First road-tested driverless truck is legally allowed to hit the road in Nevada
Learn about the Freightliner Inspiration Truck, which may change the whole trucking industry by reducing fatigued driving
I recently discussed driverless trucks as a possible reason the trucking industry isn’t attracting young drivers, despite a considerable truck driver shortage.
Here’s another reason why young drivers may be reluctant to become truck drivers: The job may not be around for very long. Think about it. A prospective trucker only may have a decade or two before these trucking jobs become obsolete due to autonomous commercial trucks.
The economies of scale are considerable, as I discussed in an article in Bridge Magazine. Imagine commercial motor vehicles that can run 24 hours, seven days a week, barring maintenance and loading. This would be a world without human beings behind the wheel, which also means no driver shortage of experienced, qualified truck drivers. And, as this is an attorney blog that focuses on trucking industry safety issues, such a world also means no human beings doing the things cause so much carnage and injury when trucks crash.
No more truck drivers falling asleep. No more texting behind the wheel. No more drivers with dangerous medical conditions who are putting everyone around them at risk.
No more concerns about hours of service. No more concerns about drivers talking on cell phones.
No more truck accidents.
That day may be here sooner than we think.
In fact, there is already a road-tested big rig truck that’s legally allowed to drive in the state of Nevada.
Early this month, Freightliner (a company owned by Daimler) unveiled the “Inspiration Truck” — a partially autonomous big rig commercial motor vehicle that’s touted for its ability to prevent truck crashes by mitigating driver truck driver fatigue and human stress.
Daimler says it has done more than 10,000 miles of testing on the truck. And now it’s street-legal, as it’s been granted one of Nevada’s “Autonomous Vehicle” license plates (the first for a commercial truck) by Nevada governor Brian Sandoval, according to a recent article on the Verge, “This is the first road-legal big rig that can drive itself.”
As reported by the Verge:
” The Inspiration Truck is considered “level 3” on NHTSA’s automation scale. That’s the second-highest level of automation — the same that Google’s self-driving cars currently operate on. It means that the vehicle is advanced enough to enable the driver to cede full control in certain traffic or environmental conditions. The driver can interrupt and regain control, but the vehicle should allow a “comfortable transition time.”
As our attorneys have written, most truck accidents are caused by completely preventable human error, according to a study from Volvo: European Accident Research and Safety Report 2013. This means most of the people we help are injured in wrecks that are entirely preventable.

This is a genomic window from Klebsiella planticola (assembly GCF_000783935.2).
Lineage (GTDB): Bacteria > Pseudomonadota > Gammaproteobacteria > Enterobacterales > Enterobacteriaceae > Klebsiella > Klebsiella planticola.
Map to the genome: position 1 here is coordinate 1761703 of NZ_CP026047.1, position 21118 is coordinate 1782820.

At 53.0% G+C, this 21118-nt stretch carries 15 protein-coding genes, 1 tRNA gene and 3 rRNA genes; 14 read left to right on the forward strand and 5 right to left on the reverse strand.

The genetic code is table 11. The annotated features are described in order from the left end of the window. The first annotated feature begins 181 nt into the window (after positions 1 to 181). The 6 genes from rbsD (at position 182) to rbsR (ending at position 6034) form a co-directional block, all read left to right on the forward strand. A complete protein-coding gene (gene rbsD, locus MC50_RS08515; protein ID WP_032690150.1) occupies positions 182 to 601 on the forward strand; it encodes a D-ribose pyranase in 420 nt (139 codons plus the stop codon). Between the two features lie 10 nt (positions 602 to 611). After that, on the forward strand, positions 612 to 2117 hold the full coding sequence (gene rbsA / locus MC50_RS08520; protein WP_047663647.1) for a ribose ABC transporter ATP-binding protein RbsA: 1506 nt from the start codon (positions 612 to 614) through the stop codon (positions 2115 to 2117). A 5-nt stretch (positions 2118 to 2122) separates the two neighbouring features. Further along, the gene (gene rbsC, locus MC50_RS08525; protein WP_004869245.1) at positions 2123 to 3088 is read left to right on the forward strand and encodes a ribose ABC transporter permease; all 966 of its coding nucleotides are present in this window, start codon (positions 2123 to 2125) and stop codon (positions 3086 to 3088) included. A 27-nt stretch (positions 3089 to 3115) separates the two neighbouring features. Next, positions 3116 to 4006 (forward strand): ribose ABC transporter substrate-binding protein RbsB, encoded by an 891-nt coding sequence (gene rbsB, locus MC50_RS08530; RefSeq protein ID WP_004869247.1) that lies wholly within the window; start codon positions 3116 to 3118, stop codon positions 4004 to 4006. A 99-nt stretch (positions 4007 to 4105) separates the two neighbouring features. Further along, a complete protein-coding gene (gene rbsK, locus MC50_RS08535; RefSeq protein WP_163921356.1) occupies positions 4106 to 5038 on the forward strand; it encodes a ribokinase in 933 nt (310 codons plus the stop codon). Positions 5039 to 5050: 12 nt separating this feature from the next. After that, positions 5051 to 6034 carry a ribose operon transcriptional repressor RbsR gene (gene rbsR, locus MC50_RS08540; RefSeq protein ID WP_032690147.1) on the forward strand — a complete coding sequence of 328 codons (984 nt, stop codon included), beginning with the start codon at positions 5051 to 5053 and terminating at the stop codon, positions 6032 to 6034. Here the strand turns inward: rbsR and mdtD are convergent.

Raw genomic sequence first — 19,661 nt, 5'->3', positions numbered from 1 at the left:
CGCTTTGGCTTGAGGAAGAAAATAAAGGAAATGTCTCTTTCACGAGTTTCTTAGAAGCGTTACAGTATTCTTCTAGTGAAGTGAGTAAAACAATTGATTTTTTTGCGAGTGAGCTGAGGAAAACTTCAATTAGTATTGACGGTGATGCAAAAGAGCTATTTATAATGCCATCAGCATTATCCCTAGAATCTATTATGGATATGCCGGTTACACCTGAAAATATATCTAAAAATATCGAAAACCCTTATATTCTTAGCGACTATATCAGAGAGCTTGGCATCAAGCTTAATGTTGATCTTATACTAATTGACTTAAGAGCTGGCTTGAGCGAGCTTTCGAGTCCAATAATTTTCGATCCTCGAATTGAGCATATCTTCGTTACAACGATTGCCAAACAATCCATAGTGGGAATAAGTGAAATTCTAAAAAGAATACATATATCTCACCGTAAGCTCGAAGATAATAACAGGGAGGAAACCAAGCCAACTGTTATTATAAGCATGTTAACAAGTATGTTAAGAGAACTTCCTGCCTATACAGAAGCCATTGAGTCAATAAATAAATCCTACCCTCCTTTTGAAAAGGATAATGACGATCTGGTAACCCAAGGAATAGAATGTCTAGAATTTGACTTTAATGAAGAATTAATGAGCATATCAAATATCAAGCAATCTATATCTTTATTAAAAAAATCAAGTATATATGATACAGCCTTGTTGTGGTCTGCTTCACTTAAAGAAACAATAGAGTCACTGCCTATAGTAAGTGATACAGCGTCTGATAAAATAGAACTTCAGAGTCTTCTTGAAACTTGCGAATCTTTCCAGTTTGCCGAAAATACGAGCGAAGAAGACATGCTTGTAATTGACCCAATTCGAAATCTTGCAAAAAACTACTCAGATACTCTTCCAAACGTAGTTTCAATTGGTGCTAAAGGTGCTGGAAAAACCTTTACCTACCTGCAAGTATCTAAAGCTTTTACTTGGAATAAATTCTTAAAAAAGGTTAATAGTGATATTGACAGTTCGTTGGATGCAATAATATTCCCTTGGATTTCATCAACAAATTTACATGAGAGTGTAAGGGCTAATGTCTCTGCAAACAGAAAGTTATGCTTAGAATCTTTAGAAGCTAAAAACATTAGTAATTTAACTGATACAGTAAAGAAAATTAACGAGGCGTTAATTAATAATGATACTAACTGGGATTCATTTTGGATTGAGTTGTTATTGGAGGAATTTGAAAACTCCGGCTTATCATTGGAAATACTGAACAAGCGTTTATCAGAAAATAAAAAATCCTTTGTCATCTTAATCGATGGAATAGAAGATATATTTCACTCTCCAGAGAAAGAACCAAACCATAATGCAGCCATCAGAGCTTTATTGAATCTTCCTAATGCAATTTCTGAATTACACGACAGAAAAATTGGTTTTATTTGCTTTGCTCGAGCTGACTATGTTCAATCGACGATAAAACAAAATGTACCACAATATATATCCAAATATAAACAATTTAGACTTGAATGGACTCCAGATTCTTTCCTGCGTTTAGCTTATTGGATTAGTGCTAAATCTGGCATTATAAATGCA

Driverless trucks can solve the problem of fatigued driving, something that plagues truckers who have to pull long shifts — especially those who are pressured by crooked management to drive over federally regulated hours in order to get loads to their destinations quicker, and therefore, earn more profits for the trucking company.
Driverless trucks don’t replace the truck driver. They just ease some of the physical burden.
Think of a world with no hours of service that limit how long trucks can be on the road because there are no longer human beings driving them that need to rest. Think of a world where fleets can essentially run around the clock as long as they are being properly maintained.
As I also discussed with Bridge Magazine, my prediction is that because of the huge economic benefits involved, autonomous trucks will likely be adopted first within the commercial transportation industry, before we see autonomous passenger cars.
As the Freightliner “Inspiration Truck” continues to be tested, officials and the auto industry are further researching safety issues, such as how it drives in different weather conditions as well as inclement weather.
Daimler and Freightliner chose Nevada as the venue for the unveiling because the state was the first in the nation to put regulations in place that allow the testing of autonomous vehicles. In Michigan, where I primarily practice law, driverless cars are being tested on city streets and highways, starting with Ann Arbor.
But who’s liable if a driverless or autonomous commercial truck causes a crash?
As touched on in the Verve article, the issue of liability in the event a driverless truck causes a crash has not yet been defined.
I’ve written about this issue in depth. I believe the answer to that question is going to depend in large part on what the state legislatures around the nation do. It also raises the prospect for the first time on federal legislation that would pre-empt the states to create a consistent and uniform body of laws.